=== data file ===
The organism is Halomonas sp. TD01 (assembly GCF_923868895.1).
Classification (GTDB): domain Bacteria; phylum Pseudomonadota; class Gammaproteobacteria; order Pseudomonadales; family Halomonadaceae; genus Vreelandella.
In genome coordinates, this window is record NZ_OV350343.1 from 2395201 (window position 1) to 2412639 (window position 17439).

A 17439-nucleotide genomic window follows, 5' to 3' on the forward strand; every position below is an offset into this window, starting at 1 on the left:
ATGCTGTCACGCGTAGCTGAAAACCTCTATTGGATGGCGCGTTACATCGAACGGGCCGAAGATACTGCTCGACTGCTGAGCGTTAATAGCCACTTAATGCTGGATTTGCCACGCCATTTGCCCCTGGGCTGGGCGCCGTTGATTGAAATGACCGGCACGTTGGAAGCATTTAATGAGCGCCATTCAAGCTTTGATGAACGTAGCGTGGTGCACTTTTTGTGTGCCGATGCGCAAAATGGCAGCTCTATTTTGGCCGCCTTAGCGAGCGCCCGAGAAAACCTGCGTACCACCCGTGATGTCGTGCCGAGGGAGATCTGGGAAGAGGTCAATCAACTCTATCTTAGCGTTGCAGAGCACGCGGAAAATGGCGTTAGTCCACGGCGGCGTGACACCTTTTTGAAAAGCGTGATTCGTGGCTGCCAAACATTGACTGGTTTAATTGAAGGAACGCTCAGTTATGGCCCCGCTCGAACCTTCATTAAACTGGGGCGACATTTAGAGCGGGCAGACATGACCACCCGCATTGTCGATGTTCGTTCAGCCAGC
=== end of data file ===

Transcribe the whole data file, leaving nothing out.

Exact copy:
The organism is Halomonas sp. TD01 (assembly GCF_923868895.1).
Classification (GTDB): domain Bacteria; phylum Pseudomonadota; class Gammaproteobacteria; order Pseudomonadales; family Halomonadaceae; genus Vreelandella.
In genome coordinates, this window is record NZ_OV350343.1 from 2395201 (window position 1) to 2412639 (window position 17439).

A 17439-nucleotide genomic window follows, 5' to 3' on the forward strand; every position below is an offset into this window, starting at 1 on the left:
ATGCTGTCACGCGTAGCTGAAAACCTCTATTGGATGGCGCGTTACATCGAACGGGCCGAAGATACTGCTCGACTGCTGAGCGTTAATAGCCACTTAATGCTGGATTTGCCACGCCATTTGCCCCTGGGCTGGGCGCCGTTGATTGAAATGACCGGCACGTTGGAAGCATTTAATGAGCGCCATTCAAGCTTTGATGAACGTAGCGTGGTGCACTTTTTGTGTGCCGATGCGCAAAATGGCAGCTCTATTTTGGCCGCCTTAGCGAGCGCCCGAGAAAACCTGCGTACCACCCGTGATGTCGTGCCGAGGGAGATCTGGGAAGAGGTCAATCAACTCTATCTTAGCGTTGCAGAGCACGCGGAAAATGGCGTTAGTCCACGGCGGCGTGACACCTTTTTGAAAAGCGTGATTCGTGGCTGCCAAACATTGACTGGTTTAATTGAAGGAACGCTCAGTTATGGCCCCGCTCGAACCTTCATTAAACTGGGGCGACATTTAGAGCGGGCAGACATGACCACCCGCATTGTCGATGTTCGTTCAGCCAGC